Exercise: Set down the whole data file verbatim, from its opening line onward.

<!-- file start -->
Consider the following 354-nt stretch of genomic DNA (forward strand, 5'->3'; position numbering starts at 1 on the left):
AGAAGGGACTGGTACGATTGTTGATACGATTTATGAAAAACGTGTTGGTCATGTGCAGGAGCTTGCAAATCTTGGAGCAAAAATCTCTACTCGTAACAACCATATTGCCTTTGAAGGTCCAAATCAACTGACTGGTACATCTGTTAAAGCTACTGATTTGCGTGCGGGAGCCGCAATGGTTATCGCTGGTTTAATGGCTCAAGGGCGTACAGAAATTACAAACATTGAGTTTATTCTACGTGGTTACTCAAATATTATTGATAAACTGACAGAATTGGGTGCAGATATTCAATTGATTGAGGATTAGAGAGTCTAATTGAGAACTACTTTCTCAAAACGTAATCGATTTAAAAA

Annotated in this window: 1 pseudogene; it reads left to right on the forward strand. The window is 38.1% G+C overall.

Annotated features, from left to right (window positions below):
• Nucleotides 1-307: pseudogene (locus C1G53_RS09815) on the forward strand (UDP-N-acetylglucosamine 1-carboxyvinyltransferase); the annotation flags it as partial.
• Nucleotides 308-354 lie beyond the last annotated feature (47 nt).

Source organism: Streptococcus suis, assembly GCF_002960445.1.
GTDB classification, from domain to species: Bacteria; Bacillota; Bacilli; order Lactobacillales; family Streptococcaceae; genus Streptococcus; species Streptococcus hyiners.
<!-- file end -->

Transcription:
Consider the following 354-nt stretch of genomic DNA (forward strand, 5'->3'; position numbering starts at 1 on the left):
AGAAGGGACTGGTACGATTGTTGATACGATTTATGAAAAACGTGTTGGTCATGTGCAGGAGCTTGCAAATCTTGGAGCAAAAATCTCTACTCGTAACAACCATATTGCCTTTGAAGGTCCAAATCAACTGACTGGTACATCTGTTAAAGCTACTGATTTGCGTGCGGGAGCCGCAATGGTTATCGCTGGTTTAATGGCTCAAGGGCGTACAGAAATTACAAACATTGAGTTTATTCTACGTGGTTACTCAAATATTATTGATAAACTGACAGAATTGGGTGCAGATATTCAATTGATTGAGGATTAGAGAGTCTAATTGAGAACTACTTTCTCAAAACGTAATCGATTTAAAAA

Annotated in this window: 1 pseudogene; it reads left to right on the forward strand. The window is 38.1% G+C overall.

Annotated features, from left to right (window positions below):
• Nucleotides 1-307: pseudogene (locus C1G53_RS09815) on the forward strand (UDP-N-acetylglucosamine 1-carboxyvinyltransferase); the annotation flags it as partial.
• Nucleotides 308-354 lie beyond the last annotated feature (47 nt).

Source organism: Streptococcus suis, assembly GCF_002960445.1.
GTDB classification, from domain to species: Bacteria; Bacillota; Bacilli; order Lactobacillales; family Streptococcaceae; genus Streptococcus; species Streptococcus hyiners.